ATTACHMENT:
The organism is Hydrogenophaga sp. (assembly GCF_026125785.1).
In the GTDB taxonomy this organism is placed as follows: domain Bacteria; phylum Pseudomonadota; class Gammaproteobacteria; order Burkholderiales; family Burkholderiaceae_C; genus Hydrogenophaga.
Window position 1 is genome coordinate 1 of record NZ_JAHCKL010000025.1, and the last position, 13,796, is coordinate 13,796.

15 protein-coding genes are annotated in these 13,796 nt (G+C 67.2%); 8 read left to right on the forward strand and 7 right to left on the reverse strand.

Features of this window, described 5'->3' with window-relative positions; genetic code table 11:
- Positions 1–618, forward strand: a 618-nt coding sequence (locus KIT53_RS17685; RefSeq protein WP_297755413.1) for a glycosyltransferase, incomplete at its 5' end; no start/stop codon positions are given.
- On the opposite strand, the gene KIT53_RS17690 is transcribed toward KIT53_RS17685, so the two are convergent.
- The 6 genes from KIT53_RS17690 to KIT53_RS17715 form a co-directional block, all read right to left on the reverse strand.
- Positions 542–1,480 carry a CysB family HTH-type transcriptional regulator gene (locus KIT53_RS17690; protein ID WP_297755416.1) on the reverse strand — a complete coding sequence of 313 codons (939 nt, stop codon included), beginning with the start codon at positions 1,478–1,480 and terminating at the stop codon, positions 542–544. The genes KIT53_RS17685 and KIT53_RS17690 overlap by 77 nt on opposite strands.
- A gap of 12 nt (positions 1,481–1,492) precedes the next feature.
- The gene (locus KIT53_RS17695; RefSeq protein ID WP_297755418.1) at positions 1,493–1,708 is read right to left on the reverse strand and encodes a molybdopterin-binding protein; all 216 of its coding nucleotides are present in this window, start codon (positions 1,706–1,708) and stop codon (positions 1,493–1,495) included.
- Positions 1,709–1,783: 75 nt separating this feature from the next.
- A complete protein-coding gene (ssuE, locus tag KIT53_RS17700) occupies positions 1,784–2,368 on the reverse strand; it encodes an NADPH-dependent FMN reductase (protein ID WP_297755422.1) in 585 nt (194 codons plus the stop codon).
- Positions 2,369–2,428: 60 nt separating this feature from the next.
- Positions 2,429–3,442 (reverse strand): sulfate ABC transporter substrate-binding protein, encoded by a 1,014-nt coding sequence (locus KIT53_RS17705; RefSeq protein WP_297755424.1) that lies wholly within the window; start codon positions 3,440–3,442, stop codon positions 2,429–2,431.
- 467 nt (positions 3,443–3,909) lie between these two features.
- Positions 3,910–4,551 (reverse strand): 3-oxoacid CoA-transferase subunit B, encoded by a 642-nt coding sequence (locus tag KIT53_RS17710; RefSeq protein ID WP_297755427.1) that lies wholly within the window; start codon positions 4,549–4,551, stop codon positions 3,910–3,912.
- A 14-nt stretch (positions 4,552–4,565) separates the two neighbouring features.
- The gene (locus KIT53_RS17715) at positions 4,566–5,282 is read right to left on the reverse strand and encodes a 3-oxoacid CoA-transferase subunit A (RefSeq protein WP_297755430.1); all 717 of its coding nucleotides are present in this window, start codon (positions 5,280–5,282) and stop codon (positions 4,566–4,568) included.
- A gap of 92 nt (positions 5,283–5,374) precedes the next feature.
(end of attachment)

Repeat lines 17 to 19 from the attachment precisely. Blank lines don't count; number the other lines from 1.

- Positions 3,910–4,551 (reverse strand): 3-oxoacid CoA-transferase subunit B, encoded by a 642-nt coding sequence (locus tag KIT53_RS17710; RefSeq protein ID WP_297755427.1) that lies wholly within the window; start codon positions 4,549–4,551, stop codon positions 3,910–3,912.
- A 14-nt stretch (positions 4,552–4,565) separates the two neighbouring features.
- The gene (locus KIT53_RS17715) at positions 4,566–5,282 is read right to left on the reverse strand and encodes a 3-oxoacid CoA-transferase subunit A (RefSeq protein WP_297755430.1); all 717 of its coding nucleotides are present in this window, start codon (positions 5,280–5,282) and stop codon (positions 4,566–4,568) included.